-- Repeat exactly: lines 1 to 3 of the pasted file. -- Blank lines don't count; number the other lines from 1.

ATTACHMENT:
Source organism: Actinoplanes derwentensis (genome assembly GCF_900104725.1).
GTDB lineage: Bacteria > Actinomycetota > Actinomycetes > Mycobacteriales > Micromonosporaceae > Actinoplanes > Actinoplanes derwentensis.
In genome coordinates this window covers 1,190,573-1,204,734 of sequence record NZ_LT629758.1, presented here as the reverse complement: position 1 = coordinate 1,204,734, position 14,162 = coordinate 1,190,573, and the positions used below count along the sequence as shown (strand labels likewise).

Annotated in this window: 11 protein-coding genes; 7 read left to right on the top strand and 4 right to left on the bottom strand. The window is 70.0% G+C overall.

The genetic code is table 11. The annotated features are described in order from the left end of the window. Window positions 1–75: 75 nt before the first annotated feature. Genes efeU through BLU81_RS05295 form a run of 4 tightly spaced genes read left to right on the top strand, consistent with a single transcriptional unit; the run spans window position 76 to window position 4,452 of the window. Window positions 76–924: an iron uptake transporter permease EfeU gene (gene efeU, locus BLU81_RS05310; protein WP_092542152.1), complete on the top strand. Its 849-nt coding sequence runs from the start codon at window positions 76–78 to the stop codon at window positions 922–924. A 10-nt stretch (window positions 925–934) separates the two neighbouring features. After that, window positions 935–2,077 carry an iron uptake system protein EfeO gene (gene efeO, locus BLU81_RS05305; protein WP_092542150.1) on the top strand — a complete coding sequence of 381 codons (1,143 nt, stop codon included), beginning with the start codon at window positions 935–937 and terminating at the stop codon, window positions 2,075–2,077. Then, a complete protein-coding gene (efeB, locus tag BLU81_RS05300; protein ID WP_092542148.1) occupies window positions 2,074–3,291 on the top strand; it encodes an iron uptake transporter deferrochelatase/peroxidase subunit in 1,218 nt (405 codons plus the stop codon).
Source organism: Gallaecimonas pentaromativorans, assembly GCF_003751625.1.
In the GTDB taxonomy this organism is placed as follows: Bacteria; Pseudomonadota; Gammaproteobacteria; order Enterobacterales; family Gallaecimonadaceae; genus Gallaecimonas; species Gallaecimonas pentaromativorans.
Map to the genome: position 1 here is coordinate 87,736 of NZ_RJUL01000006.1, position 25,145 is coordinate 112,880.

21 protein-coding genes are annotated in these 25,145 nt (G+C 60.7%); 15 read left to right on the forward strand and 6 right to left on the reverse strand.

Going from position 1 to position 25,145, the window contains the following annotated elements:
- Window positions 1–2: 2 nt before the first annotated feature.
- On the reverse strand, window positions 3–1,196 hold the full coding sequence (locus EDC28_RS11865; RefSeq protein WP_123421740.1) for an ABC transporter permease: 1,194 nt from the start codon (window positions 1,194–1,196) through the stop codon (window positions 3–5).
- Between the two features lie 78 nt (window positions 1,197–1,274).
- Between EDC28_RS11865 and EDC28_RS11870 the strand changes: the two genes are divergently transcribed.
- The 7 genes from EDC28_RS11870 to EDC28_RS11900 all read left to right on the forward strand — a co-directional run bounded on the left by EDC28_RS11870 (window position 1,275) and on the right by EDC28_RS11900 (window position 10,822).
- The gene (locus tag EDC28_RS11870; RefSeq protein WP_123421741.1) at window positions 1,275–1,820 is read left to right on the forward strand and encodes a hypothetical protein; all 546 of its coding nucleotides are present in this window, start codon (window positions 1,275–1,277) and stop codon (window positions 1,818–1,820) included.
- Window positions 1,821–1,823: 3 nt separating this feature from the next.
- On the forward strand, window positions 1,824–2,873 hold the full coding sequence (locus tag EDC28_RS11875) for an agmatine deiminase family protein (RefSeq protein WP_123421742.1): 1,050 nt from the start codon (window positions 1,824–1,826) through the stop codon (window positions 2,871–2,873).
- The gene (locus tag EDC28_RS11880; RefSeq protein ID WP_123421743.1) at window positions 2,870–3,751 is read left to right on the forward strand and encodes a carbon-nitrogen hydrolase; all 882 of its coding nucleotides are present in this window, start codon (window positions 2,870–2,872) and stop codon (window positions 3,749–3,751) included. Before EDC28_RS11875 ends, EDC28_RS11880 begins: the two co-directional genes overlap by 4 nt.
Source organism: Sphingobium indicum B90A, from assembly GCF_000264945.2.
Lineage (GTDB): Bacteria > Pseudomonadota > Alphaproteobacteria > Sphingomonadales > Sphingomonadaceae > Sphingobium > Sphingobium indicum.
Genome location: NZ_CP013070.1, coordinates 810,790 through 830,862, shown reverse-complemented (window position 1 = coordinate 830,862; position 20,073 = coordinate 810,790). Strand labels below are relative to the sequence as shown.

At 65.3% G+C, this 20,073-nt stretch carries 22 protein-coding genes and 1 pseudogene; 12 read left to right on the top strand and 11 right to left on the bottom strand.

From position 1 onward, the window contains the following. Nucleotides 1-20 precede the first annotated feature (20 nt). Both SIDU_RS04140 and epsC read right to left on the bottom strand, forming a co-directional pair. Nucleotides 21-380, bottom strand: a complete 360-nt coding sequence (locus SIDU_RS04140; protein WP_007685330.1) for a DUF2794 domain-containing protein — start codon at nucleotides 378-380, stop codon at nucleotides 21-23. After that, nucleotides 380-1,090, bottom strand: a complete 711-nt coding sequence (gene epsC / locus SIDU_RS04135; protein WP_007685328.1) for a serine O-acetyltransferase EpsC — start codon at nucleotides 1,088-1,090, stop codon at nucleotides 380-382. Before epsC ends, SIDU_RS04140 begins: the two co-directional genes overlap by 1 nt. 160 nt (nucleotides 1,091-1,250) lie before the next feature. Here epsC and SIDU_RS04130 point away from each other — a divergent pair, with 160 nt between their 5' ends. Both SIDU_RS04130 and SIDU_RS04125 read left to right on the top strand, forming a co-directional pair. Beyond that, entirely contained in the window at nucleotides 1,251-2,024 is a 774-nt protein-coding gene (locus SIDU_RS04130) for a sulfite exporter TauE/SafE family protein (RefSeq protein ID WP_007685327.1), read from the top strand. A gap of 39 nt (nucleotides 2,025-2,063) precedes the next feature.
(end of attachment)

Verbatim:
Source organism: Actinoplanes derwentensis (genome assembly GCF_900104725.1).
GTDB lineage: Bacteria > Actinomycetota > Actinomycetes > Mycobacteriales > Micromonosporaceae > Actinoplanes > Actinoplanes derwentensis.
In genome coordinates this window covers 1,190,573-1,204,734 of sequence record NZ_LT629758.1, presented here as the reverse complement: position 1 = coordinate 1,204,734, position 14,162 = coordinate 1,190,573, and the positions used below count along the sequence as shown (strand labels likewise).